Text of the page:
The great regression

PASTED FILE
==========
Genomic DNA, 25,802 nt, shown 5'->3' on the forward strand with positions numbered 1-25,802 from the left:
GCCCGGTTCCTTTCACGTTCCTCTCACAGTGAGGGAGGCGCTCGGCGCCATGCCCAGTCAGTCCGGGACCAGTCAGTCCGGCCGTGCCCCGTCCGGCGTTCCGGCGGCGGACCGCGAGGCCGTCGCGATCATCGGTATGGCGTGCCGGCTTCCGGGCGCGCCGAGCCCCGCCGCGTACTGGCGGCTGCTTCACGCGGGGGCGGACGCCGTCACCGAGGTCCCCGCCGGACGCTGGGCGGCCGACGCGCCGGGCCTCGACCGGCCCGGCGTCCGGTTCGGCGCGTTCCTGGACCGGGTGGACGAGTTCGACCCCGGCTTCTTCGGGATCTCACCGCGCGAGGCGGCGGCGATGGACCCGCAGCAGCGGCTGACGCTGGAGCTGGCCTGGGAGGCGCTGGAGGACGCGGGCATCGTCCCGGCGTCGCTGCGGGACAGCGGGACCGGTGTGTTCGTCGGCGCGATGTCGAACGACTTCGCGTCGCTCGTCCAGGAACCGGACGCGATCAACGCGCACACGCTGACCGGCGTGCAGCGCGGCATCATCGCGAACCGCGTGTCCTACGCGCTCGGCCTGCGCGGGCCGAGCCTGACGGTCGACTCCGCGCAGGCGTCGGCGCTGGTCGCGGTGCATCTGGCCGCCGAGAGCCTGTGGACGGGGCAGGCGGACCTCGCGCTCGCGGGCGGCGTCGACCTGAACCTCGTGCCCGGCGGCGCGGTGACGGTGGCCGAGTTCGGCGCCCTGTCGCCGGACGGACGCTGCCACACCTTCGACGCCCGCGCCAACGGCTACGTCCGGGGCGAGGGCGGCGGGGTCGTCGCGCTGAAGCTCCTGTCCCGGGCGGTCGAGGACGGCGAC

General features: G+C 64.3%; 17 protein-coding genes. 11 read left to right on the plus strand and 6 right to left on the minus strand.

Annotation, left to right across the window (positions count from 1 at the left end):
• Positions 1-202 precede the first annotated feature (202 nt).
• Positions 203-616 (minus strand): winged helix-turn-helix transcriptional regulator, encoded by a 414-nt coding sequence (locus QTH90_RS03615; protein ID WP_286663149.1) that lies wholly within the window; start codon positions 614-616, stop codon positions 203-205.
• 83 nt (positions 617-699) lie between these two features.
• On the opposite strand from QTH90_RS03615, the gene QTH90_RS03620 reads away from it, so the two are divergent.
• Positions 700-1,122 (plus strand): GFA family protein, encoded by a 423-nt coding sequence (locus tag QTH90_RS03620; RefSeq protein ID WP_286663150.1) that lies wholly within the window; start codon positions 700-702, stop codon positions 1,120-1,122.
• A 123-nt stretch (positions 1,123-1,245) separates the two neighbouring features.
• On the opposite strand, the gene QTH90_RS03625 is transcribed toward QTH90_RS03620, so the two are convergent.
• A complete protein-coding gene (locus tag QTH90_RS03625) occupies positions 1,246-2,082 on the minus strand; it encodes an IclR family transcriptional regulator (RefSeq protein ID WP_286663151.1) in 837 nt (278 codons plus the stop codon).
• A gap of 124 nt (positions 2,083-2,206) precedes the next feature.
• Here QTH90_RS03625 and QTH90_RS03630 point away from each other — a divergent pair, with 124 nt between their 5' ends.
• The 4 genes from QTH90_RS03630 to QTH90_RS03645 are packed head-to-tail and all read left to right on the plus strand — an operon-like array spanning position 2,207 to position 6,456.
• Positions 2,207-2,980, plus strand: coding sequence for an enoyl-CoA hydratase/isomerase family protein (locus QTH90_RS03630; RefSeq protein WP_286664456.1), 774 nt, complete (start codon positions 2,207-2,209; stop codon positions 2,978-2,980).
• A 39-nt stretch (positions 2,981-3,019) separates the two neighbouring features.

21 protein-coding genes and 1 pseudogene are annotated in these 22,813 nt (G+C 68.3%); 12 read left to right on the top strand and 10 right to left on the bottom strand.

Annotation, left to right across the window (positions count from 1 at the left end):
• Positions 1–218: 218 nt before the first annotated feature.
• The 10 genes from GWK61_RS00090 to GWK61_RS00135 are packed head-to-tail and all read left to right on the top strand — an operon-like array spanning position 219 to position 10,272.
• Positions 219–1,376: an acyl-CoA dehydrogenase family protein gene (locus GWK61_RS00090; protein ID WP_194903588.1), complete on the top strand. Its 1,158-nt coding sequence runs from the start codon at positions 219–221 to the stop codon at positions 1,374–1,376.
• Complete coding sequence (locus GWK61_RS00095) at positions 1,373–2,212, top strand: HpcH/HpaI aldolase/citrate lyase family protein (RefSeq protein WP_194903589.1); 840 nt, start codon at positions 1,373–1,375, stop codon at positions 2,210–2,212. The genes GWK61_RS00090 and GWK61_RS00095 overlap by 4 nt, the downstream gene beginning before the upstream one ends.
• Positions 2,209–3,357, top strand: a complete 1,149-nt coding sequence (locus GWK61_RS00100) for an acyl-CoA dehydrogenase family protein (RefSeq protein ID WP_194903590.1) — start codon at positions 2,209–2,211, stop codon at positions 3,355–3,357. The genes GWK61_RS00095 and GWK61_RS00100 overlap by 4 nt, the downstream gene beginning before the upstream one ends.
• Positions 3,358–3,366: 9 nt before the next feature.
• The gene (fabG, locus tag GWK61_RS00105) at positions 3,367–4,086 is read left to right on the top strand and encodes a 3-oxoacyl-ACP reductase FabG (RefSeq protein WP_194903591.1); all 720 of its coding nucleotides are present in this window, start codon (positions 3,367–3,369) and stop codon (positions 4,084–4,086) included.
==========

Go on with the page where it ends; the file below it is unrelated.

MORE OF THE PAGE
Utilizing the variationist method, this contribution is concerned with the alternation between the <i>s</i>-genitive (<i>the president’s speech</i>) and the <i>of</i>-genitive (<i>the speech of the president</i>) in Late Modern English news prose as sampled in ARCHER. A frequency analysis reveals that text frequencies of the <i>s</i>-genitive collapsed in the early 19th century, but recovered afterwards. Linear regression analysis indicates that slightly over half of this frequency variability is induced by “environmental” changes in the news genre habitat, such as varying input frequencies of human possessors. To investigate the remaining variability, we fit a logistic regression model and show that genitive choice grammars changed genuinely in regard to four language-internal conditioning factors: POSSESSOR ANIMACY, GENITIVE RELATION, POSSESSUM LENGTH, and POSSESSOR THEMATICITY. Applying customary grammaticalization diagnostics, we conclude that while the <i>s</i>-genitive was subject to grammaticalization in the 19th century, it actually degrammaticalized during the 20th century.